Several genetic studies have shown that participants who do not have dementia but are carrying the APOE ϵ4 allele had lower global cognitive performance than those without the allele, and participants with focal memory deficits who are carrying the APOE ϵ4 allele have the highest risk of subsequent development of dementia.1 However, we found that the presence of the APOE ϵ4 allele was associated with MCI-AT, and especially, with the "pure" (probable) forms of MCI. Further studies are necessary to determine the relationship between the APOE ϵ4 allele and the specific types of MCI and dementia.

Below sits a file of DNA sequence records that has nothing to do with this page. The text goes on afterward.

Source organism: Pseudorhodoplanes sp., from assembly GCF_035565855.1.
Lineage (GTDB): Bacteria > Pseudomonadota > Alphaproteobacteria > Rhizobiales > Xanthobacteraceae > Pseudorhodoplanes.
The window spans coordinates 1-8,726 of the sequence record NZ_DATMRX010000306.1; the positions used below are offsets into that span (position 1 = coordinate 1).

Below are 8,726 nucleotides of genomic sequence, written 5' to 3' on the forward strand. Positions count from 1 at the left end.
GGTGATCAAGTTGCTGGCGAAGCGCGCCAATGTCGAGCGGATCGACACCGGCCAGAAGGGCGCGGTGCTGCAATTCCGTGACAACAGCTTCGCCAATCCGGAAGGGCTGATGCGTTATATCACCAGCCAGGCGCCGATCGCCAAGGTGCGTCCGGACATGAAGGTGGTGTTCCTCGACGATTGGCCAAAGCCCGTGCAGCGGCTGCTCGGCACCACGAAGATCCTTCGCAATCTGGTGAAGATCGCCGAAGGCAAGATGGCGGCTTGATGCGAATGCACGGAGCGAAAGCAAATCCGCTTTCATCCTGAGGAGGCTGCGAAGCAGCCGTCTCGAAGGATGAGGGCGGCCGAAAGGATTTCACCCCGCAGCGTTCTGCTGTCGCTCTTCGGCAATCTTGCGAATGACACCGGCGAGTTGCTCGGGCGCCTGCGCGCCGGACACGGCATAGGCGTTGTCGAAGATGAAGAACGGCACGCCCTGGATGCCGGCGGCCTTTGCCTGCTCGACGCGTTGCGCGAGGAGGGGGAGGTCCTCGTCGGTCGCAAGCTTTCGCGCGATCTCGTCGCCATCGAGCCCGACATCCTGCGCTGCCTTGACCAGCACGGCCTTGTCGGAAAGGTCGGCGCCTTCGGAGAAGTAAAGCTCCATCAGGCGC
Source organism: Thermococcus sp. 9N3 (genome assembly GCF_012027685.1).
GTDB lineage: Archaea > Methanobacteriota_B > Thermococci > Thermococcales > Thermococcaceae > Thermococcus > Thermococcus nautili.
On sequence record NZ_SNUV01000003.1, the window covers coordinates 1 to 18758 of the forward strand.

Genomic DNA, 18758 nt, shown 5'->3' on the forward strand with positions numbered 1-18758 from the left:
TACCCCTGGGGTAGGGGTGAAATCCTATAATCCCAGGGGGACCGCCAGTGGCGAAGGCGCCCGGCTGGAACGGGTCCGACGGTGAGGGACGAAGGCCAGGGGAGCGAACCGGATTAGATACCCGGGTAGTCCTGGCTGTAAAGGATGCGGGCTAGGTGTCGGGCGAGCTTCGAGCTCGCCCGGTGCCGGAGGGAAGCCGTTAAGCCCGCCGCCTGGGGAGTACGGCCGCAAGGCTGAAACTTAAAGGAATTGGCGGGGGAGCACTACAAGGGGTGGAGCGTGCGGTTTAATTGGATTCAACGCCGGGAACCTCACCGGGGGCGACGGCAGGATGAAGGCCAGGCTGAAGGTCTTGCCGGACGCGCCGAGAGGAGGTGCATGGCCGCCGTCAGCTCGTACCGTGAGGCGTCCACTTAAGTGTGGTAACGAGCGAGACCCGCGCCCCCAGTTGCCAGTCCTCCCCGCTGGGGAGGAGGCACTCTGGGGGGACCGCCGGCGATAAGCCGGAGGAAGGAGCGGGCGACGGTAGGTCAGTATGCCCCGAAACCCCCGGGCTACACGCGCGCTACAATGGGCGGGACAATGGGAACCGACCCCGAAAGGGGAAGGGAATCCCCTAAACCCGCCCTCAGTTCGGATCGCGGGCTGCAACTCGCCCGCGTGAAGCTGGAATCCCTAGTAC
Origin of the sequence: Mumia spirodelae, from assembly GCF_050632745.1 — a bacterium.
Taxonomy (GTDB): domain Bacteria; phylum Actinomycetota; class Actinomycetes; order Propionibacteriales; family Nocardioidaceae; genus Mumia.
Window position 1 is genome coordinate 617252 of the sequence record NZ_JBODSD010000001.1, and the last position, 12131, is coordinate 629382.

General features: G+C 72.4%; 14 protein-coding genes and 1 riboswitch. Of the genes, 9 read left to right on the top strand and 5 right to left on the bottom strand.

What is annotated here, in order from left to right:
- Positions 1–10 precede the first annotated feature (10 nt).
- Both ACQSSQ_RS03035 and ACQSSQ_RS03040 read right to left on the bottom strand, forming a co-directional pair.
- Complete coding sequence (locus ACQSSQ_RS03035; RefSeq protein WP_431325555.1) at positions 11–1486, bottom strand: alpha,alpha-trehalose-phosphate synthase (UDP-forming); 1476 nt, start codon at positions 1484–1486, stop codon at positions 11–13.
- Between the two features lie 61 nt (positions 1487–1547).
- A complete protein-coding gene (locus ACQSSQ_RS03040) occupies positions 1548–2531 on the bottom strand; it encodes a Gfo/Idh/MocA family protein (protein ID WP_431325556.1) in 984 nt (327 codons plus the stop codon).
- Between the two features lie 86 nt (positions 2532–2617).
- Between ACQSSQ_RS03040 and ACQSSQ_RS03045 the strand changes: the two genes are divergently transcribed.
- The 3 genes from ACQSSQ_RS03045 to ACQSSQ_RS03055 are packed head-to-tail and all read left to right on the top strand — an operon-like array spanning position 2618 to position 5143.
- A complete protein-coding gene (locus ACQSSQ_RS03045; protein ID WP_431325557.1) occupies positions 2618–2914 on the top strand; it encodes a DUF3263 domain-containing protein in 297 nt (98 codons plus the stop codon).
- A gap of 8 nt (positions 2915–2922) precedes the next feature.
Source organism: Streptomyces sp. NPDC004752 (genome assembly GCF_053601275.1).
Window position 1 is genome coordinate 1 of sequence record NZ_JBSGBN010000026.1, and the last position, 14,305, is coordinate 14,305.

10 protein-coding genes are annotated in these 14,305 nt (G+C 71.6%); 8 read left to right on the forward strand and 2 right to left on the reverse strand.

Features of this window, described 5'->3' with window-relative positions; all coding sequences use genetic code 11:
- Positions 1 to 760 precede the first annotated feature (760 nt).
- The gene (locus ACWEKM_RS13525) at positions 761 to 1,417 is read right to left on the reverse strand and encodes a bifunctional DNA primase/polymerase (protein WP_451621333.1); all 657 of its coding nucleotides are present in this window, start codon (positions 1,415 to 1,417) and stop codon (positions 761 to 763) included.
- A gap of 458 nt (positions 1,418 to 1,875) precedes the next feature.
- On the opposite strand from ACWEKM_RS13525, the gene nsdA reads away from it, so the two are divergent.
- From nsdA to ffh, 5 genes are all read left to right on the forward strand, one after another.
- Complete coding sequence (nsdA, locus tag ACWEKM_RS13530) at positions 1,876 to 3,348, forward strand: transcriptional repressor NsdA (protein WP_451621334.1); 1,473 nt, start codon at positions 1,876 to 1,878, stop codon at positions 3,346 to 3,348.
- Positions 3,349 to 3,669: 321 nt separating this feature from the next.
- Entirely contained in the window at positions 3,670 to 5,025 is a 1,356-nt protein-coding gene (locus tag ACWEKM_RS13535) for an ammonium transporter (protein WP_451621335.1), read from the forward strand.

Magnetic resonance imaging–identified infarcts were important predictors of MCI, especially of the possible MCI-AT and MCI-MCDT subtypes. This finding converges with the notion that the presence of cerebrovascular risk factors (hypertension, diabetes mellitus, and heart disease) is associated with MCI.12 However, in this study, the effect of cerebrovascular risk factors on the clinical expression of MCI was attenuated when neuroradiological findings were entered into the multivariate analysis. Furthermore, although participants with MCI had more WMLs than healthy participants, this association was not significant in the multiple logistic analysis. It is possible that the presence of other MRI findings and cardiovascular factors attenuated the effect of WMLs on the development of MCI. Importantly, the possible MCI-AT group was associated with both MRI-identified infarcts and WMLs, suggesting a greater cerebrovascular process in this subgroup. Clinical studies have shown that the presence of WMLs was closely related to MRI-identified infarcts and cerebrovascular risk factors.10 Therefore, additional studies are necessary to investigate the role that the association (and interaction) between cerebrovascular risk factors and the severity of cerebrovascular disease have in the development of specific MCI subtypes.